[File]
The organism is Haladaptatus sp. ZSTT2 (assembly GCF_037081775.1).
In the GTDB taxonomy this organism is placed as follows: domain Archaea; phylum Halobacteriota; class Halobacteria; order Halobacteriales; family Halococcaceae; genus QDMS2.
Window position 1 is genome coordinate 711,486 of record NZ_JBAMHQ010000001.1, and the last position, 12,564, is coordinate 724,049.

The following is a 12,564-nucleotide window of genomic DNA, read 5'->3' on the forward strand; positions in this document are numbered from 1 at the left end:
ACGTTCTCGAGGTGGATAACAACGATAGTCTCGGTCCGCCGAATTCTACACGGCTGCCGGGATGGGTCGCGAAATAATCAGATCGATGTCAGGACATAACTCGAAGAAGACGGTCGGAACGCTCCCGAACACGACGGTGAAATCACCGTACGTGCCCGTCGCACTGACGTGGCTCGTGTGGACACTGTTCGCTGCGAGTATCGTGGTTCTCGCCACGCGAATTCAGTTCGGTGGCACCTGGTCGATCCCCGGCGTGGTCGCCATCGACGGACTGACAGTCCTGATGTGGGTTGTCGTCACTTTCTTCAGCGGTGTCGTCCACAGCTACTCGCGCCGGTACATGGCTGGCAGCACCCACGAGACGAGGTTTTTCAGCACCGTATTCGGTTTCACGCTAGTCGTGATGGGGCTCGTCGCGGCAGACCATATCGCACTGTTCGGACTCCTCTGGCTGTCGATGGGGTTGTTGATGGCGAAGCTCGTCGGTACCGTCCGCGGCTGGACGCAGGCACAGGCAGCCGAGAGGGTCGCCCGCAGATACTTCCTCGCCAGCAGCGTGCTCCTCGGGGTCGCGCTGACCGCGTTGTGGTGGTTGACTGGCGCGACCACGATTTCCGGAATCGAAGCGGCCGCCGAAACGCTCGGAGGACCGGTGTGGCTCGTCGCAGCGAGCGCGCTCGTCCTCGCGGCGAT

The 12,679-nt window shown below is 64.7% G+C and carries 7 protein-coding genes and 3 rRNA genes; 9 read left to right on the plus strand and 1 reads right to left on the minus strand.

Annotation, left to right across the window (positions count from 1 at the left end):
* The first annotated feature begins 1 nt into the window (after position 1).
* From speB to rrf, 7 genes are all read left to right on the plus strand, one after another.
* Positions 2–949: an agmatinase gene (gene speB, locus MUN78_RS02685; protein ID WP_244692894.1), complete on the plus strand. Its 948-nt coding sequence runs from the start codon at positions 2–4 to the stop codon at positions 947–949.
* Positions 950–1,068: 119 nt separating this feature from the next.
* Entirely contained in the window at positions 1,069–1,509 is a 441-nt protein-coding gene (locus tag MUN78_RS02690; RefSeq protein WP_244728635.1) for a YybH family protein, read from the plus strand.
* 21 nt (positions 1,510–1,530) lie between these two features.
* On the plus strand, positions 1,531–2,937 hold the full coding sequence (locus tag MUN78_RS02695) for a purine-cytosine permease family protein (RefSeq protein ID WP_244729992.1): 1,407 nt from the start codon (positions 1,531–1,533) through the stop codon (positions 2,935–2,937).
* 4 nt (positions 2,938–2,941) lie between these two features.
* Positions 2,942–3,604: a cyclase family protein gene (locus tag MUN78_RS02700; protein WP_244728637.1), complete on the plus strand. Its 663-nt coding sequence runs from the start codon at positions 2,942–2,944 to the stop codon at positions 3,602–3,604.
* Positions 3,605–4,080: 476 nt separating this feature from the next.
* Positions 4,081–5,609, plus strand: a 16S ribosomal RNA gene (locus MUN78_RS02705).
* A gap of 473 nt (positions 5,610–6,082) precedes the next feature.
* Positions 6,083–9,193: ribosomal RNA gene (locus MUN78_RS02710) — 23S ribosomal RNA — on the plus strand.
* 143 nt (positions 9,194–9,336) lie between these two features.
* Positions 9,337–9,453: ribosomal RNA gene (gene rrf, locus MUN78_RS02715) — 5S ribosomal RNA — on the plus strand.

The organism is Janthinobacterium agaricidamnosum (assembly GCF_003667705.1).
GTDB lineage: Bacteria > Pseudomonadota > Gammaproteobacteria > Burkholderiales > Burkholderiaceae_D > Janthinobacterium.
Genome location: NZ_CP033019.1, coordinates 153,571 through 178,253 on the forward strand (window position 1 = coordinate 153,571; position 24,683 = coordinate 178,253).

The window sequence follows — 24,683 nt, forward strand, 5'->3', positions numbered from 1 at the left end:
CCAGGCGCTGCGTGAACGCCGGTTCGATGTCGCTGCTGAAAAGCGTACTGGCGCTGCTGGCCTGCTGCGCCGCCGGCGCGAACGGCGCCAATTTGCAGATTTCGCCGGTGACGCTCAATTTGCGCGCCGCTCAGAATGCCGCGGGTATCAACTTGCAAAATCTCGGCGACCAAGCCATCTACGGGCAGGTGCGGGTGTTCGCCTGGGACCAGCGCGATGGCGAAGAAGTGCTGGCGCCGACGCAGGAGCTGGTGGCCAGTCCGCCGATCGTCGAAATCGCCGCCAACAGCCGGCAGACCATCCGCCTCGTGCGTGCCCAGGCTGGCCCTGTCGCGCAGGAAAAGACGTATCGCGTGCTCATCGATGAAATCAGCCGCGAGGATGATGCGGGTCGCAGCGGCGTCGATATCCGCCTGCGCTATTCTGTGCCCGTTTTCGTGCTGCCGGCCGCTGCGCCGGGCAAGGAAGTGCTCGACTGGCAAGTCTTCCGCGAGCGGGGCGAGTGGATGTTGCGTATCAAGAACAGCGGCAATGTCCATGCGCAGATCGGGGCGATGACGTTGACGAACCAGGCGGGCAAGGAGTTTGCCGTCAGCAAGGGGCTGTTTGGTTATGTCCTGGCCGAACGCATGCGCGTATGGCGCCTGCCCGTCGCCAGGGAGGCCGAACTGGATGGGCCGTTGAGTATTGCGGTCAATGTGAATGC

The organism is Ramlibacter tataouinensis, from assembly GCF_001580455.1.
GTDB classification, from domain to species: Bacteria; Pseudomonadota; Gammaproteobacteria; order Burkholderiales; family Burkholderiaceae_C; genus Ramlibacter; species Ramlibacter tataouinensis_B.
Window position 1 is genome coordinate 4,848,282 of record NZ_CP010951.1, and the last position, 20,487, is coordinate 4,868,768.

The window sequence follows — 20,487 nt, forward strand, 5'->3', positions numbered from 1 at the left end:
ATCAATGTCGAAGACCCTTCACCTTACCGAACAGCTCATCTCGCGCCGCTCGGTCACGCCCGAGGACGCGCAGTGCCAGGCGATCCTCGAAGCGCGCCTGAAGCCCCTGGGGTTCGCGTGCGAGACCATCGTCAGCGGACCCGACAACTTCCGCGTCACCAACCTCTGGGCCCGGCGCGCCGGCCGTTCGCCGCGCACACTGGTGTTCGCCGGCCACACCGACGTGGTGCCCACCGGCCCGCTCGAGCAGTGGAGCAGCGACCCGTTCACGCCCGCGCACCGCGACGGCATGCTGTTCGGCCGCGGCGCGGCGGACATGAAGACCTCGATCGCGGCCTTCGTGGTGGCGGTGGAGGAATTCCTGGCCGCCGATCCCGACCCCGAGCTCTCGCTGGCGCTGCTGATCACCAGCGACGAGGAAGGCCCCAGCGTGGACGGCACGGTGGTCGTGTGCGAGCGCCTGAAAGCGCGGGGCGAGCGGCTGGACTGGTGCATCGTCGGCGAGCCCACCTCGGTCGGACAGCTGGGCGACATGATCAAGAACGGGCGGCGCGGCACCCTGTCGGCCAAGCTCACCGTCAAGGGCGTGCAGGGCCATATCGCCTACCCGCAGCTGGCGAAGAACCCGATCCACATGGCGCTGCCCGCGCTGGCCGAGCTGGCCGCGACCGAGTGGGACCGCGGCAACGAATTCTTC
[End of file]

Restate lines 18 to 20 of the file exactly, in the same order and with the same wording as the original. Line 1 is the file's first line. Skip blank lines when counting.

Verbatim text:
* Positions 4,081–5,609, plus strand: a 16S ribosomal RNA gene (locus MUN78_RS02705).
* A gap of 473 nt (positions 5,610–6,082) precedes the next feature.
* Positions 6,083–9,193: ribosomal RNA gene (locus MUN78_RS02710) — 23S ribosomal RNA — on the plus strand.